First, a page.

These include Dr John Orr, a lecturer in concrete structures at Cambridge University. His research has found that plastic waste can be sorted, cleaned, shredded and crushed into a sand alternative for use in concrete...



Rather than 'shortages' pushing new cleaner developments, how do we price out pollution in the first place?...


All on our only one planet,
Martin
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Message 2080472 - Posted: 20 Jul 2021, 17:04:32 UTC - in response to Message 2080100.  
Last modified: 20 Jul 2021, 17:04:46 UTC

Indeed, the politics to go truly green is badly poisoned by the Fossil Fuels lobbying to keep the dirty business sweating along a while longer...

All your listed pitfalls are positively easily managed, but only with the necessary political will to go against the expensively subsidized fossil fuels giants.


As for the practicalities of an Electric Vehicle, here's a good down to earth rural mythsbuster:

Electric Car Myths - Prof Simon



That's a very good clean quiet way to go!

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Martin
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Message 2080479 - Posted: 20 Jul 2021, 18:07:13 UTC - in response to Message 2080472.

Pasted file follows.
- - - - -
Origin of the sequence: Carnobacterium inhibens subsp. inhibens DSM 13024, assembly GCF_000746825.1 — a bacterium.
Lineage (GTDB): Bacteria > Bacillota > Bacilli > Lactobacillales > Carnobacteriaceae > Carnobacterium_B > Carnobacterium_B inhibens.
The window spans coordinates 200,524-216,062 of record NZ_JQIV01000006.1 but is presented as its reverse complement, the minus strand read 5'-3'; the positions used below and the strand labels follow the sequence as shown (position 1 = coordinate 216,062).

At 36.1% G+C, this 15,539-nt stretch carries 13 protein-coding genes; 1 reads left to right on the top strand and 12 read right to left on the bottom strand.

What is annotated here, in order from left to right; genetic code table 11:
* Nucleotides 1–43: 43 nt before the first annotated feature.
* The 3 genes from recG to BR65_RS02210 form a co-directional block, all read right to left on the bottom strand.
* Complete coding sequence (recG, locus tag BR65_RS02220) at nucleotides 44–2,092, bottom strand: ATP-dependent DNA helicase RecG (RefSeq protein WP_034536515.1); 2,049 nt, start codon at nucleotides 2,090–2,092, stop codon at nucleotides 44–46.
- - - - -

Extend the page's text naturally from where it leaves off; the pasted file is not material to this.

All the while the UK has brought forward by a year the closure of the last coal fired power station to Oct 2024. So no subsidy there.

And without any feasible storage systems and our Northern location, which means solar isn't yet an economic solution, there has to be some other type of power stations other that wind. And nuclear probably isn't it, and biomass such as Drax probably fails the test as we have to import some of its fuel (in dirty oil fired ships)

Idea's?

P.S. I already run a Hybrid car, and guess what they ain't so wonderful after electric cars they don't work well in hilly country. In the hills the miles/kWh figure is probably half of the claimed by the manufacturers.
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Message 2081020 - Posted: 28 Jul 2021, 8:31:14 UTC

Under the heading "Blackout warning: Drivers must charge electric cars off-peak to avoid overstretching National Grid" in The Telegraph it would appear that a few MP's on the Transport Committee are beginning to understand that the UK will need significant improvements to the National Grid and power generation just to go electric for transport.
https://www.telegraph.co.uk/news/2021/07/28/blackout-warning-drivers-must-charge-electric-cars-off-peak/

And therefore if there is not enough electricity for transport where is the power coming from to replace the phasing out of gas heating etc.?